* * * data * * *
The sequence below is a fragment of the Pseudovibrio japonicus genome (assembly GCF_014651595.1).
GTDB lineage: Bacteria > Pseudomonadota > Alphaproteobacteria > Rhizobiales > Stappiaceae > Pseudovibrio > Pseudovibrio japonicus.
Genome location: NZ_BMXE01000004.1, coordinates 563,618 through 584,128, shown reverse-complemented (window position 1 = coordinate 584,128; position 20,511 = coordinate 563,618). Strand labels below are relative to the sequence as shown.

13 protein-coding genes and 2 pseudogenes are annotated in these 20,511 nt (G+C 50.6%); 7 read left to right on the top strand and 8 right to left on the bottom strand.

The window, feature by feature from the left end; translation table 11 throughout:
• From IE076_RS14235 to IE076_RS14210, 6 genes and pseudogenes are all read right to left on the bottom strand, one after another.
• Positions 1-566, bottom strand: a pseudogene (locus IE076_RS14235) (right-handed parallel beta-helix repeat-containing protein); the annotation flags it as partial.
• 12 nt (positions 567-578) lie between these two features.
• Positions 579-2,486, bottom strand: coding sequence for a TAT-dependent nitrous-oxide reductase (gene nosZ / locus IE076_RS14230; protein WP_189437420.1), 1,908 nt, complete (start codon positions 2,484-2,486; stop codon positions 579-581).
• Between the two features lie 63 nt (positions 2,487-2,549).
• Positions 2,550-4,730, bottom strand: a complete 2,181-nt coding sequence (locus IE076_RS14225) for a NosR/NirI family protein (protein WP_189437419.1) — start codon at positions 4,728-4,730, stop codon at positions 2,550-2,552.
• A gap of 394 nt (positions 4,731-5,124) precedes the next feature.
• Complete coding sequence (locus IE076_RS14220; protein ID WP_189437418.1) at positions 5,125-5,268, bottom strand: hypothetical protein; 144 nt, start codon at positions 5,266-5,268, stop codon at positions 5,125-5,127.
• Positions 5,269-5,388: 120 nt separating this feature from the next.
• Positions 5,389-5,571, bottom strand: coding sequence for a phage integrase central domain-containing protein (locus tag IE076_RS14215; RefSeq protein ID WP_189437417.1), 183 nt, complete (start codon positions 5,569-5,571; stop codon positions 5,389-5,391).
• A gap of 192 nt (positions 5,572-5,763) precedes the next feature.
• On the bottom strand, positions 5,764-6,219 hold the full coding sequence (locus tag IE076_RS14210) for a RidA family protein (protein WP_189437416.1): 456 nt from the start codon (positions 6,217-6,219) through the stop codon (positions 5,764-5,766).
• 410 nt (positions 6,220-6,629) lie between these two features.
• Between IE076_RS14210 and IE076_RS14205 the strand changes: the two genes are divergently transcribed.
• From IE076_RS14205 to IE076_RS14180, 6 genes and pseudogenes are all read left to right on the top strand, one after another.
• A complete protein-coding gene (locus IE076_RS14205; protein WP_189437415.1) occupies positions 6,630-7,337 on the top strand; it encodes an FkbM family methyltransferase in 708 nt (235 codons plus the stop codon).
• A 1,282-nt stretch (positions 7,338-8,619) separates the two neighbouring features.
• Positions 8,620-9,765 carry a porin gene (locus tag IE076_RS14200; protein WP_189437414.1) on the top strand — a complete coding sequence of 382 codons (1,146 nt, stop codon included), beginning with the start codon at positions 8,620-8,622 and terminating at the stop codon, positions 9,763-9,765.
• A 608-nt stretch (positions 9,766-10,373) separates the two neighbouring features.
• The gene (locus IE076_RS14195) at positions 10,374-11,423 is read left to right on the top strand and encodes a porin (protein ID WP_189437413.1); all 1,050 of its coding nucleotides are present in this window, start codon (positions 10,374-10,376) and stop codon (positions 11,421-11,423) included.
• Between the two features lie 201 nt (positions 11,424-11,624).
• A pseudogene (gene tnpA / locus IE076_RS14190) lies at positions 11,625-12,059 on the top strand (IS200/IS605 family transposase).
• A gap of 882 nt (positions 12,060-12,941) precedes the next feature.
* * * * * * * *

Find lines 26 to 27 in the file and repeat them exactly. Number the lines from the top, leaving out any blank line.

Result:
• Between the two features lie 201 nt (positions 11,424-11,624).
• A pseudogene (gene tnpA / locus IE076_RS14190) lies at positions 11,625-12,059 on the top strand (IS200/IS605 family transposase).